The paddle from Daisy Farm to Chippewa Harbor was uneventful. The water was glass calm, reflecting the clouds overhead, as we left the Daisy Farm dock just before 10:00 AM ET. As we passed out of Rock Harbor, near the Rock Harbor lighthouse, we were overtaken by a small open boat with a tiny outboard motor. We were relieved for the boaters when they turned toward Caribou Island, for their boat was not sufficient for the open lake, especially with the three passengers on board: https://youtu.be/8Ikql4uO21k. Our passage from the channel into the big lake saw more choppy water with building waves as the forecasted storm approached. It was an increasingly difficult paddle as the morning progressed.
By the time we came into the channel to Chippewa Harbor, the waves were beginning to crest and break occasionally on Lake Superior. The weather forecast called for thunderstorms with small craft warnings, so we were pleased to paddle into the calm waters of the harbor and land on its pebbly shore. On the other side of the dock was a beautiful vintage boat, a Valley Nordkapp in charcoal that caught my eye. I hoped the owner was a friendly sort to talk about his adventures in the Nordkapp. Pulling up onto the beach, we discovered an open shelter near the dock.
Our shelter sat on an angle to the water so it faced both the hill and the dock. Up the hill from our shelter, the Indian Portage Trail leads out toward Lake Richie and East and West Chickenbone campgrounds, terminating at McCargoe Cove, a little less than a dozen miles away over land, but some forty-plus miles by water. We had paddled past it three days prior.
In the breezy afternoon, it was pleasant to unload our boats directly into the shelter, not having climb the hill that we have traversed more than a few times before on backpacking excursions.
Once we set up inside, we turned on the marine radio, which confirmed the forecast we had heard earlier in the day: thunderstorms with high winds were on tap for the next couple of days, followed by heavy fog. Inside the shelter, we set up our freestanding Big Agnes tent which provides some warmth at night and also creates a little privacy within the screen-fronted structure. With our Helinox Chair Zeroes and our kitchen gear assembled, we were ready for a pleasant hiatus from paddling.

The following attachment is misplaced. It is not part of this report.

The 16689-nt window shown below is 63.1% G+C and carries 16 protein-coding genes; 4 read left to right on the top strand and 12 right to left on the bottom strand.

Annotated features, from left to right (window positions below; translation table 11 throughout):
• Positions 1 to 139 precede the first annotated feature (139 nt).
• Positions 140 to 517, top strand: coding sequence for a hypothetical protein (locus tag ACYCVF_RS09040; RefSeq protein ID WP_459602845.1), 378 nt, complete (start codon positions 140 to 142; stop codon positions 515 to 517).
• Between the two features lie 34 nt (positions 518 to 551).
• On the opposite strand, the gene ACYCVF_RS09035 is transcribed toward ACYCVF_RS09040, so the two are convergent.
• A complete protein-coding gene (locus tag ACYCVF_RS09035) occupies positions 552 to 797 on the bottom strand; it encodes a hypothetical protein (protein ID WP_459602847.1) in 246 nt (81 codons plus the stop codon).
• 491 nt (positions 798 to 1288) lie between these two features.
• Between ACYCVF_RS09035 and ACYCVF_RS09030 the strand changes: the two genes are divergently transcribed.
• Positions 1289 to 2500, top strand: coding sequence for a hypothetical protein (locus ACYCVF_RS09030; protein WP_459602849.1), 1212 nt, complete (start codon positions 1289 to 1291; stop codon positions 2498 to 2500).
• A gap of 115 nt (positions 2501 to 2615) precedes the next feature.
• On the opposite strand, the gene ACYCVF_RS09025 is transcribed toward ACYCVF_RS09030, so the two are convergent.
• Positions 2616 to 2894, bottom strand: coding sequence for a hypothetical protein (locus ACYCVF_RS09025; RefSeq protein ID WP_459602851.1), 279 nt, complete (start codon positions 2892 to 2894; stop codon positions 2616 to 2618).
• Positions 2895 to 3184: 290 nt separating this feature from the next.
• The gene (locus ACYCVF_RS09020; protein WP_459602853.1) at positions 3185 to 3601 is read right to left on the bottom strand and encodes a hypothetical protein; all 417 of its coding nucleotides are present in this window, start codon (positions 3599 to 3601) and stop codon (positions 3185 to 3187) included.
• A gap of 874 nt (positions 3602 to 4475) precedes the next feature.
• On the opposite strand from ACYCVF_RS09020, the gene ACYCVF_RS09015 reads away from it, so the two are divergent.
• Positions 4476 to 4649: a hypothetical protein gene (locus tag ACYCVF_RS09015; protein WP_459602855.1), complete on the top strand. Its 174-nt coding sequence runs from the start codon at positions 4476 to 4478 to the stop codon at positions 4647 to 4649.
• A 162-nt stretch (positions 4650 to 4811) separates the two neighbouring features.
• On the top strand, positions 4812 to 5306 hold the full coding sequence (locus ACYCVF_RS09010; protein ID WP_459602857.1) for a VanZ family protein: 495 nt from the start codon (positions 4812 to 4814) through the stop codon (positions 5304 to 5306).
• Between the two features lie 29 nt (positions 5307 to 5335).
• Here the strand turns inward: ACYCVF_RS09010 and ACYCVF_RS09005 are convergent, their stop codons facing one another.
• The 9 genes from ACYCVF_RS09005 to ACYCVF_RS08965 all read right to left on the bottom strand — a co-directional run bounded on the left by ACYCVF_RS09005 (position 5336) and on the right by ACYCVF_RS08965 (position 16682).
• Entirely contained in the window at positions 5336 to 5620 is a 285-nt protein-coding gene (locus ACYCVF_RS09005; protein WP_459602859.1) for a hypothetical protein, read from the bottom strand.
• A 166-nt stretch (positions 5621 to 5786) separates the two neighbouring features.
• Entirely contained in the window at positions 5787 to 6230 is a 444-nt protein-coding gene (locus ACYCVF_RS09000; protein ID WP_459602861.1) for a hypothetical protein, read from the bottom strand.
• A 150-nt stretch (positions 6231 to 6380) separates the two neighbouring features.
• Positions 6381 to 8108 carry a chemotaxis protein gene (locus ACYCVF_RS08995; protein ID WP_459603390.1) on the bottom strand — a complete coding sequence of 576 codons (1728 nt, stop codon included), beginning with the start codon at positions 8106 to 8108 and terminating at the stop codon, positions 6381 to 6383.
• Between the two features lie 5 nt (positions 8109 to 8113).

Since the storm had not yet arrived, we set out for the old schoolhouse which Duane had heard about from other hikers. He caught a glimpse of it as we paddled into the harbor, but try as I might, I could not spy it through the trees. My trouble was that I thought the Johnson Schoolhouse was going to be of some stature, however tiny in terms schoolhouses, but it was the size of a bedroom, not even the size of a small house. The schoolhouse had been erected in 1936 and was used for a short time to educate children of fishermen there in Chippewa Harbor.
The plaque reads that the schoolhouse is dedicated to Holger and Lucy Johnson, resident commercial fishermen from 1904 to 1954. It was restored in 2005 by the Isle Royale Natural History Association volunteers and the Isle Royale National Park.
The Johnson Schoolhouse is on a dead end trail behind the group sites at the back of the campground , heading down the harbor toward the open lake. Passing through the group tent sites, the trail comes to a junction in what appears to be an old farmyard, complete with an old apple orchard, but with no remaining structures. Taking the right fork brings you to the schoolhouse.
Taking the left fork leads to a ridge that overlooks Lake Mason to the north; to the south is Chippewa Harbor and to east is Lake Superior. The trail traverses rocky ridges and exposed outcroppings. It extends past hemlock bushes clinging to the exposed rock, up steep inclines through forested trails, and finally emerges on the ridge from which we observed the oncoming storm. I took a quick check of my email and texted my sons. Yes, there is cell service on the island, but you have to work for it, and even then it is spotty. As I have said before, be prepared to pay very high roaming charges for international service or get a plan that includes Canada in its service area.
As we stood atop the ridge, the rain started, pelting our faces on the brisk wind. We scampered down the rocky trail, now wet and slippery with the scattered raindrops in advance of the main body of the storm. Back at the shelter in 15 minutes, we were pleased to be joined by a fellow paddler, the man in the Valley Nordkapp who had already been on the island for nearly a month and was making his way back to Rock Harbor to catch his ferry.
Apparently, Dogger bought the kevlar beauty used, from a kayak shop in Detroit, and retired his other boats because of the Nordkapp’s grace and responsiveness. He was a guest for coffee often over the next three days as we waited out the storm. From him, we got some really great kayaking hacks, like protecting the hull of our boats when beaching on a gravelly shore with cut-to-length pool noodle pieces and using Tyco’s Lego Duplo-blocks to hold up deck rigging to prevent it from breaking the tip of a fishing pole. He shared a wealth of island lore and secret places to explore that make up our itinerary for summer 2022.
After a week of hard paddling from Windigo, past McCargoe Cove, to Belle Isle, across the north shore, around Blake Point, through Rock Harbor and Daisy Farm, we cherished the down time to rest and recover at Chippewa Harbor. In one week, we had paddled more than 80 miles. As we listened to the roar of the waves on the big lake, we finished our Volwerth’s summer sausage and Jilbert’s cheese, we drank fresh coffee made in our French press, and we marveled at how much stronger we had become. Life was good.